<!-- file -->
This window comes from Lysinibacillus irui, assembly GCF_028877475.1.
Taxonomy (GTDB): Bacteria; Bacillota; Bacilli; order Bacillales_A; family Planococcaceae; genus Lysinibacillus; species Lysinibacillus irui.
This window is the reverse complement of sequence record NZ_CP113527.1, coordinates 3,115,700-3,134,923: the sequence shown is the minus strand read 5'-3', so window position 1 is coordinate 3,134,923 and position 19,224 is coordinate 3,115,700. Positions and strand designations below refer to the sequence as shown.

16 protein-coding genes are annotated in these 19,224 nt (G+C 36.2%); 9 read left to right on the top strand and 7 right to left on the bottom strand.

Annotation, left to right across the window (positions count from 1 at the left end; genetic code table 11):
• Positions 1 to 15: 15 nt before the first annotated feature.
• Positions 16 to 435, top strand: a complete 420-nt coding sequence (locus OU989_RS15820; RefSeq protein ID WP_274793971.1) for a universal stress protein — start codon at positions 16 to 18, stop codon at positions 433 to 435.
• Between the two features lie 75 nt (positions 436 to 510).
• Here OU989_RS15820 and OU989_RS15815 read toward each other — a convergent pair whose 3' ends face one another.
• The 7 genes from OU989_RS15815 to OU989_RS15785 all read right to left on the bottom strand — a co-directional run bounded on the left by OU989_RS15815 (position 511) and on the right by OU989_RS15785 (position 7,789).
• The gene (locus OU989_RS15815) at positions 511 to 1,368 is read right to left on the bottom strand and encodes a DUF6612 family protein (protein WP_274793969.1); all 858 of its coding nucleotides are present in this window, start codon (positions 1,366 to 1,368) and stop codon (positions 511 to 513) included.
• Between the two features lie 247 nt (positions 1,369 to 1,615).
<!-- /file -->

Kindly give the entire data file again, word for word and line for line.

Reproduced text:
This window comes from Lysinibacillus irui, assembly GCF_028877475.1.
Taxonomy (GTDB): Bacteria; Bacillota; Bacilli; order Bacillales_A; family Planococcaceae; genus Lysinibacillus; species Lysinibacillus irui.
This window is the reverse complement of sequence record NZ_CP113527.1, coordinates 3,115,700-3,134,923: the sequence shown is the minus strand read 5'-3', so window position 1 is coordinate 3,134,923 and position 19,224 is coordinate 3,115,700. Positions and strand designations below refer to the sequence as shown.

16 protein-coding genes are annotated in these 19,224 nt (G+C 36.2%); 9 read left to right on the top strand and 7 right to left on the bottom strand.

Annotation, left to right across the window (positions count from 1 at the left end; genetic code table 11):
• Positions 1 to 15: 15 nt before the first annotated feature.
• Positions 16 to 435, top strand: a complete 420-nt coding sequence (locus OU989_RS15820; RefSeq protein ID WP_274793971.1) for a universal stress protein — start codon at positions 16 to 18, stop codon at positions 433 to 435.
• Between the two features lie 75 nt (positions 436 to 510).
• Here OU989_RS15820 and OU989_RS15815 read toward each other — a convergent pair whose 3' ends face one another.
• The 7 genes from OU989_RS15815 to OU989_RS15785 all read right to left on the bottom strand — a co-directional run bounded on the left by OU989_RS15815 (position 511) and on the right by OU989_RS15785 (position 7,789).
• The gene (locus OU989_RS15815) at positions 511 to 1,368 is read right to left on the bottom strand and encodes a DUF6612 family protein (protein WP_274793969.1); all 858 of its coding nucleotides are present in this window, start codon (positions 1,366 to 1,368) and stop codon (positions 511 to 513) included.
• Between the two features lie 247 nt (positions 1,369 to 1,615).